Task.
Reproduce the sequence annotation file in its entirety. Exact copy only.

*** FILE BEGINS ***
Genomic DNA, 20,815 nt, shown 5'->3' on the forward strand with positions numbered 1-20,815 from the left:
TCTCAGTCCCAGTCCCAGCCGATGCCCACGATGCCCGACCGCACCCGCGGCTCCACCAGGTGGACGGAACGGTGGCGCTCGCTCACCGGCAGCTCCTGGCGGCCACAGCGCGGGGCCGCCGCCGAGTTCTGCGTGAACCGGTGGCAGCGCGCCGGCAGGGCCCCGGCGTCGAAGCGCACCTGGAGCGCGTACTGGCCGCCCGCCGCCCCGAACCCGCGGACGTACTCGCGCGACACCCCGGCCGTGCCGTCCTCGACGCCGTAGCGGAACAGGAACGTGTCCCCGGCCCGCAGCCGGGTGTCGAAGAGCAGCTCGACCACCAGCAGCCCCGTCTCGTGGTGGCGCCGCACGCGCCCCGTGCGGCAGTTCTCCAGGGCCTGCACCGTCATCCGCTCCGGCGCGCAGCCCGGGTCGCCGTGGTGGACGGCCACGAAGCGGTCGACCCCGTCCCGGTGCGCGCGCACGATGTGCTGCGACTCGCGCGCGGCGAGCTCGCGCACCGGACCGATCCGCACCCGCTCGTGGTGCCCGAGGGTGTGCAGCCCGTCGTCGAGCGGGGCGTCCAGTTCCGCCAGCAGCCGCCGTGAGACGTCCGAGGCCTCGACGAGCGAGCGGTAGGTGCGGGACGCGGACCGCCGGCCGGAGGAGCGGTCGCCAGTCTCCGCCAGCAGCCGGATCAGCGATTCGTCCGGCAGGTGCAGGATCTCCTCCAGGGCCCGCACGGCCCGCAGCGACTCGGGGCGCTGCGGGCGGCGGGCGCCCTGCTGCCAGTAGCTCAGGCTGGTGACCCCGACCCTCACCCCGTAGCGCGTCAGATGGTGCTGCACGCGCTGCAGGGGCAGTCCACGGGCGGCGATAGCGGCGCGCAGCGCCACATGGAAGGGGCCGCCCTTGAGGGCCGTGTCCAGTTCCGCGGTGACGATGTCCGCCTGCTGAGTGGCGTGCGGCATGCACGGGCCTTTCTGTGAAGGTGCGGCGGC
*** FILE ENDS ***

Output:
Genomic DNA, 20,815 nt, shown 5'->3' on the forward strand with positions numbered 1-20,815 from the left:
TCTCAGTCCCAGTCCCAGCCGATGCCCACGATGCCCGACCGCACCCGCGGCTCCACCAGGTGGACGGAACGGTGGCGCTCGCTCACCGGCAGCTCCTGGCGGCCACAGCGCGGGGCCGCCGCCGAGTTCTGCGTGAACCGGTGGCAGCGCGCCGGCAGGGCCCCGGCGTCGAAGCGCACCTGGAGCGCGTACTGGCCGCCCGCCGCCCCGAACCCGCGGACGTACTCGCGCGACACCCCGGCCGTGCCGTCCTCGACGCCGTAGCGGAACAGGAACGTGTCCCCGGCCCGCAGCCGGGTGTCGAAGAGCAGCTCGACCACCAGCAGCCCCGTCTCGTGGTGGCGCCGCACGCGCCCCGTGCGGCAGTTCTCCAGGGCCTGCACCGTCATCCGCTCCGGCGCGCAGCCCGGGTCGCCGTGGTGGACGGCCACGAAGCGGTCGACCCCGTCCCGGTGCGCGCGCACGATGTGCTGCGACTCGCGCGCGGCGAGCTCGCGCACCGGACCGATCCGCACCCGCTCGTGGTGCCCGAGGGTGTGCAGCCCGTCGTCGAGCGGGGCGTCCAGTTCCGCCAGCAGCCGCCGTGAGACGTCCGAGGCCTCGACGAGCGAGCGGTAGGTGCGGGACGCGGACCGCCGGCCGGAGGAGCGGTCGCCAGTCTCCGCCAGCAGCCGGATCAGCGATTCGTCCGGCAGGTGCAGGATCTCCTCCAGGGCCCGCACGGCCCGCAGCGACTCGGGGCGCTGCGGGCGGCGGGCGCCCTGCTGCCAGTAGCTCAGGCTGGTGACCCCGACCCTCACCCCGTAGCGCGTCAGATGGTGCTGCACGCGCTGCAGGGGCAGTCCACGGGCGGCGATAGCGGCGCGCAGCGCCACATGGAAGGGGCCGCCCTTGAGGGCCGTGTCCAGTTCCGCGGTGACGATGTCCGCCTGCTGAGTGGCGTGCGGCATGCACGGGCCTTTCTGTGAAGGTGCGGCGGC